THE International Monetary Fund (IMF) has said Zimbabwe’s macroeconomic environment is expected to remain challenging in 2014 with the outlook could see moderate growth.
An IMF delegation led by Alfredo Cuevas visited Zimbabwe to hold discussions on the 2014 Article IV Consultation and the combined first and second reviews under the Staff-Monitored Program (SMP).
In its statement Thursday, the team concluded that Zimbabwe’s economic environment remains challenging.
“Achieving Zimbabwe’s fuller growth potential over the medium term depends on pursuing strong macroeconomic policies, including building up fiscal and external buffers and increasing budgetary resources going to non-personnel related spending.
“… and implementing structural reforms to foster investment, improve the business climate, and strengthen governance and institutions, including increasing the transparency of the minerals regime,” read the statement in part.
The IMF team said it held “productive discussions” with Zimbabwe’s chief secretary in the Office of the President and Cabinet, Misheck Sibanda, Finance Minister Patrick Chinamasa and Mining Minister Walter Chidhakwa.
They also met Indigenization Minister Francis Nhema, Advisor to the President Timothy Stamps, acting Governor of the Reserve Bank of Zimbabwe (RBZ) Charity Dhliwayo, and other senior government officials.
“It will also be necessary to engage with the country’s creditors to work towards a solution to the long-standing debt arrears problem. Downside risks to the outlook include the possibility of further weakening of export prices, a tightening of external financing conditions, as well as risks related to policy implementation delays,” said IMF.
Discussions with government officials covered recent economic developments and the near and medium-term outlook and risks for Zimbabwe.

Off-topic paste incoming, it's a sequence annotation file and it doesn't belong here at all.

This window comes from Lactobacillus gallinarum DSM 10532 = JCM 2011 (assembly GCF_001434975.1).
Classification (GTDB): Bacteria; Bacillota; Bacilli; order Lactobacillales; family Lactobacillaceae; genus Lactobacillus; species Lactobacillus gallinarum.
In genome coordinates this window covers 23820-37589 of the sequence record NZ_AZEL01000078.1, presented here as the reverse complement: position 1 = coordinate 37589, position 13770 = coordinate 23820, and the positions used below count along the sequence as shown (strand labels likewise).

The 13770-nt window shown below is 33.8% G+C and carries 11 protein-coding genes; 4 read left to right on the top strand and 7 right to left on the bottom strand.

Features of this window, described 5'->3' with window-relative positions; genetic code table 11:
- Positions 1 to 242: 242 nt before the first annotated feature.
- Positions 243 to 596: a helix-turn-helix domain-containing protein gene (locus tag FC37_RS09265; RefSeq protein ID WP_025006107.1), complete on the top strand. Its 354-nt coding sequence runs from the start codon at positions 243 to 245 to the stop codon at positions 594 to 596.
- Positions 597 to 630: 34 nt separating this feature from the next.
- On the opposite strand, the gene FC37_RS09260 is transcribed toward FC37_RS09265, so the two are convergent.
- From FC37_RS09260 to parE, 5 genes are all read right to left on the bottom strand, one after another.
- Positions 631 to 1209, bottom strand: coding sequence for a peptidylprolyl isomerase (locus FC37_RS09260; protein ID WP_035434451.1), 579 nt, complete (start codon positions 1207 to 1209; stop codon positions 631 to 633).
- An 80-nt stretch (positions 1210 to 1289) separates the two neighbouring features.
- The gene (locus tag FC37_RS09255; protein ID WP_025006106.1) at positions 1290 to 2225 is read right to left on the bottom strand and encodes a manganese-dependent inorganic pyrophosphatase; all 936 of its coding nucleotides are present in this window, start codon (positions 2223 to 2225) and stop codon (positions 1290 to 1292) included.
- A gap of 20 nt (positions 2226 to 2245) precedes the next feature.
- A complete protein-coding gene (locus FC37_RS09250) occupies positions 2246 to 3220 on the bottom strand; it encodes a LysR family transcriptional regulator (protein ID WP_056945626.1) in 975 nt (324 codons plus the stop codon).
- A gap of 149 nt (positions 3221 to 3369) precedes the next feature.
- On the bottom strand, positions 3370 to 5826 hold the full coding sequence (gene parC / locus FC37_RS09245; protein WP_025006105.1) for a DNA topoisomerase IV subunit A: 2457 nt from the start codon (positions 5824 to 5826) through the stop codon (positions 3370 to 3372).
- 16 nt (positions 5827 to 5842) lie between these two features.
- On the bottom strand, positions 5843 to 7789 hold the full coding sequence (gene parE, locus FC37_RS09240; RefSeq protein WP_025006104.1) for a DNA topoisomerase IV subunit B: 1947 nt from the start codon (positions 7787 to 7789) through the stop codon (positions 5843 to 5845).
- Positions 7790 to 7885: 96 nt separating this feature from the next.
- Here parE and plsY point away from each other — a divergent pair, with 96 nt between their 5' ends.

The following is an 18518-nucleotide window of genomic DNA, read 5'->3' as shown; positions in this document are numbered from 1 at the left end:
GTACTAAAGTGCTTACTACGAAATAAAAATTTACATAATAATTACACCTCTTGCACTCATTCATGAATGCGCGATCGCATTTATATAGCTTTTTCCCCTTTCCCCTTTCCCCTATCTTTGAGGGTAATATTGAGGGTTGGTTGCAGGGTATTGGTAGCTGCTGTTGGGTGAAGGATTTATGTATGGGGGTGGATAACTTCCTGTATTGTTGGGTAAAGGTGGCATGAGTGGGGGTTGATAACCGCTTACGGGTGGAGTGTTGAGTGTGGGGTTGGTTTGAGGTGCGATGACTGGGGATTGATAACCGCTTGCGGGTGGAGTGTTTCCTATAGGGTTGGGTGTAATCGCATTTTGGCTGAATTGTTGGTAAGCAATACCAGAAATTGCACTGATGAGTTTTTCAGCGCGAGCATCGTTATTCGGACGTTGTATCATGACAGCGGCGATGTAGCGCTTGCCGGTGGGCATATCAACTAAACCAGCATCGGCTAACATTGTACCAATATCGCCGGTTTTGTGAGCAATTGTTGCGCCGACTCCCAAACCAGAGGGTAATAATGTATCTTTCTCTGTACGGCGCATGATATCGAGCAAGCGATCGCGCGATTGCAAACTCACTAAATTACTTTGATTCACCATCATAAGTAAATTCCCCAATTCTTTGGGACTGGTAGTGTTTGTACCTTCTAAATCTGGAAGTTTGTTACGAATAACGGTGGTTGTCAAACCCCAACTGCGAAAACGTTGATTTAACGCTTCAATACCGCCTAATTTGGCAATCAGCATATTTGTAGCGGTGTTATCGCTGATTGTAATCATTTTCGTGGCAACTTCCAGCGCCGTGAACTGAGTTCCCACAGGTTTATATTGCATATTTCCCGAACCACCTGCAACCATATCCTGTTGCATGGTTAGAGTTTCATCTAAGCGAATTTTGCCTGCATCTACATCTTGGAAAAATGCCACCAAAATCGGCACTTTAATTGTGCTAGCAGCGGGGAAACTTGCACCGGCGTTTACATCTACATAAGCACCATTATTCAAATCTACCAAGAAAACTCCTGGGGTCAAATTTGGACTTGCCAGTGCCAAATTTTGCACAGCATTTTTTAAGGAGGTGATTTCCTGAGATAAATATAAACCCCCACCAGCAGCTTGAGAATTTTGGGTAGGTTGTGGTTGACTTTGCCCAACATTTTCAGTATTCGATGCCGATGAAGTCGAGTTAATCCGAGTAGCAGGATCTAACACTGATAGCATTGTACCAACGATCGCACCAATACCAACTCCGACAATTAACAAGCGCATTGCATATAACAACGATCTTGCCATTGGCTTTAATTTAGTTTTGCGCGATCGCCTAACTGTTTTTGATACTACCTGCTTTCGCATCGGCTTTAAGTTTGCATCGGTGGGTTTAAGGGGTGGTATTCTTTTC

They also focussed on implementation of the policies and reforms under the SMP; and implementation of other policies to restore fiscal and external sustainability, enhance financial sector stability, and unlock the country’s potential for sustained growth and poverty reduction.
“Should these risks materialize, they would adversely impact output growth and fiscal revenue. To mitigate these risks, it is important to strengthen fiscal policy, identify potential sources of domestic and foreign financing, and address financial sector vulnerabilities.”Advertisement
The IMF said in recent years Zimbabwe’s economy had expanded following more than a decade of decline that culminated in hyperinflation; but the rebound phase of its recovery is over.
“Growth decelerated in 2013, reflecting the impact of adverse weather conditions, weak prices for key exports, competitive pressures, low liquidity, and election-year uncertainty.”
Real GDP in 2013 is estimated at just above three percent, sharply down from 10,5 percent in 2012.
The 12-month inflation rate decelerated from 2,9 percent end-2012 to 0,3 percent at end-2013 (and further -0,5 percent in February 2014), reflecting weak domestic demand and the depreciating South African rand.
The external account deficit widened in 2013, and reserves remain significantly below adequate levels. Fiscal policy in 2013 was challenged by election-related spending pressures and higher-than-budgeted employment costs.
The IMF said it was committed to supporting the Zimbabwean authorities’ efforts to implement stronger macroeconomic policies, including through targeted technical assistance and capacity building activities.
“In order to enhance its interactions with Zimbabwe, the IMF intends to place a Resident Representative in Harare in the coming months,” read the statement.